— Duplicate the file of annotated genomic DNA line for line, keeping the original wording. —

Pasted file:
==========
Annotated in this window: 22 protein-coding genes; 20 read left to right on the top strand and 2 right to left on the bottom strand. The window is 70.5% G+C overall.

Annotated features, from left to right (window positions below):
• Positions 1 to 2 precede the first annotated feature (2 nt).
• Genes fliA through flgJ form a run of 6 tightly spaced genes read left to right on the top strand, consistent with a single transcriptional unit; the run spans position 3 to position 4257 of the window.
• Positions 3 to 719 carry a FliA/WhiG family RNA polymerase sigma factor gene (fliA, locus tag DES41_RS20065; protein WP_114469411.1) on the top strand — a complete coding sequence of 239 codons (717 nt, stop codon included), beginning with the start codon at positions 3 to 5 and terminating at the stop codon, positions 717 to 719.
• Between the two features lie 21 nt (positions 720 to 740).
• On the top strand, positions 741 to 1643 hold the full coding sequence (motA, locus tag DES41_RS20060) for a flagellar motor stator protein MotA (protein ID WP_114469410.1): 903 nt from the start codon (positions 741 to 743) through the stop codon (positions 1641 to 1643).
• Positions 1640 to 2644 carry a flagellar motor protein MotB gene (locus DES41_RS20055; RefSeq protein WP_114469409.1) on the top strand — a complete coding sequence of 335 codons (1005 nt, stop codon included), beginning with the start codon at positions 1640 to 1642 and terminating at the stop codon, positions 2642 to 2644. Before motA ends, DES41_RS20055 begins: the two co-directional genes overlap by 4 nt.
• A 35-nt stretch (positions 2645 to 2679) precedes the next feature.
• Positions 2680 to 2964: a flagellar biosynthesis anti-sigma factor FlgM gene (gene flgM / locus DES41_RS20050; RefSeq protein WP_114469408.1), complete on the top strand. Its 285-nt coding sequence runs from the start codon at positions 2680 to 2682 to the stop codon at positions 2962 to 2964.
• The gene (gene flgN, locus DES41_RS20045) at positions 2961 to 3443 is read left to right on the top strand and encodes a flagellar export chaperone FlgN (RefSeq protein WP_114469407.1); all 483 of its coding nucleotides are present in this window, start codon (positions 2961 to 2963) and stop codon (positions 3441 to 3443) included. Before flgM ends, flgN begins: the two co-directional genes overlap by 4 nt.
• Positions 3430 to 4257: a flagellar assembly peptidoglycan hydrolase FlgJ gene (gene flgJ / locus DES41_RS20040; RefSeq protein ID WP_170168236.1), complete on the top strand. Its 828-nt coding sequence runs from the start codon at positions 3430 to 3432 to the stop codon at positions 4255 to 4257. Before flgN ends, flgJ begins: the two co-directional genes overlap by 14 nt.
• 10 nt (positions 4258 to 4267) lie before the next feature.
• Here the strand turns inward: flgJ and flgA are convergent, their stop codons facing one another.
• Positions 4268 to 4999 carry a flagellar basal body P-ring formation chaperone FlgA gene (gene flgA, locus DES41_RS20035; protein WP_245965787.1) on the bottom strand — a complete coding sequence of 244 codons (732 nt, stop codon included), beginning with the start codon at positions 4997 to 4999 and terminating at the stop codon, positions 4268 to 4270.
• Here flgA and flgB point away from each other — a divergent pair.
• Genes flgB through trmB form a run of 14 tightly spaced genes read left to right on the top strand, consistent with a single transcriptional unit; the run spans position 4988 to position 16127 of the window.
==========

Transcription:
Annotated in this window: 22 protein-coding genes; 20 read left to right on the top strand and 2 right to left on the bottom strand. The window is 70.5% G+C overall.

Annotated features, from left to right (window positions below):
• Positions 1 to 2 precede the first annotated feature (2 nt).
• Genes fliA through flgJ form a run of 6 tightly spaced genes read left to right on the top strand, consistent with a single transcriptional unit; the run spans position 3 to position 4257 of the window.
• Positions 3 to 719 carry a FliA/WhiG family RNA polymerase sigma factor gene (fliA, locus tag DES41_RS20065; protein WP_114469411.1) on the top strand — a complete coding sequence of 239 codons (717 nt, stop codon included), beginning with the start codon at positions 3 to 5 and terminating at the stop codon, positions 717 to 719.
• Between the two features lie 21 nt (positions 720 to 740).
• On the top strand, positions 741 to 1643 hold the full coding sequence (motA, locus tag DES41_RS20060) for a flagellar motor stator protein MotA (protein ID WP_114469410.1): 903 nt from the start codon (positions 741 to 743) through the stop codon (positions 1641 to 1643).
• Positions 1640 to 2644 carry a flagellar motor protein MotB gene (locus DES41_RS20055; RefSeq protein WP_114469409.1) on the top strand — a complete coding sequence of 335 codons (1005 nt, stop codon included), beginning with the start codon at positions 1640 to 1642 and terminating at the stop codon, positions 2642 to 2644. Before motA ends, DES41_RS20055 begins: the two co-directional genes overlap by 4 nt.
• A 35-nt stretch (positions 2645 to 2679) precedes the next feature.
• Positions 2680 to 2964: a flagellar biosynthesis anti-sigma factor FlgM gene (gene flgM / locus DES41_RS20050; RefSeq protein WP_114469408.1), complete on the top strand. Its 285-nt coding sequence runs from the start codon at positions 2680 to 2682 to the stop codon at positions 2962 to 2964.
• The gene (gene flgN, locus DES41_RS20045) at positions 2961 to 3443 is read left to right on the top strand and encodes a flagellar export chaperone FlgN (RefSeq protein WP_114469407.1); all 483 of its coding nucleotides are present in this window, start codon (positions 2961 to 2963) and stop codon (positions 3441 to 3443) included. Before flgM ends, flgN begins: the two co-directional genes overlap by 4 nt.
• Positions 3430 to 4257: a flagellar assembly peptidoglycan hydrolase FlgJ gene (gene flgJ / locus DES41_RS20040; RefSeq protein ID WP_170168236.1), complete on the top strand. Its 828-nt coding sequence runs from the start codon at positions 3430 to 3432 to the stop codon at positions 4255 to 4257. Before flgN ends, flgJ begins: the two co-directional genes overlap by 14 nt.
• 10 nt (positions 4258 to 4267) lie before the next feature.
• Here the strand turns inward: flgJ and flgA are convergent, their stop codons facing one another.
• Positions 4268 to 4999 carry a flagellar basal body P-ring formation chaperone FlgA gene (gene flgA, locus DES41_RS20035; protein WP_245965787.1) on the bottom strand — a complete coding sequence of 244 codons (732 nt, stop codon included), beginning with the start codon at positions 4997 to 4999 and terminating at the stop codon, positions 4268 to 4270.
• Here flgA and flgB point away from each other — a divergent pair.
• Genes flgB through trmB form a run of 14 tightly spaced genes read left to right on the top strand, consistent with a single transcriptional unit; the run spans position 4988 to position 16127 of the window.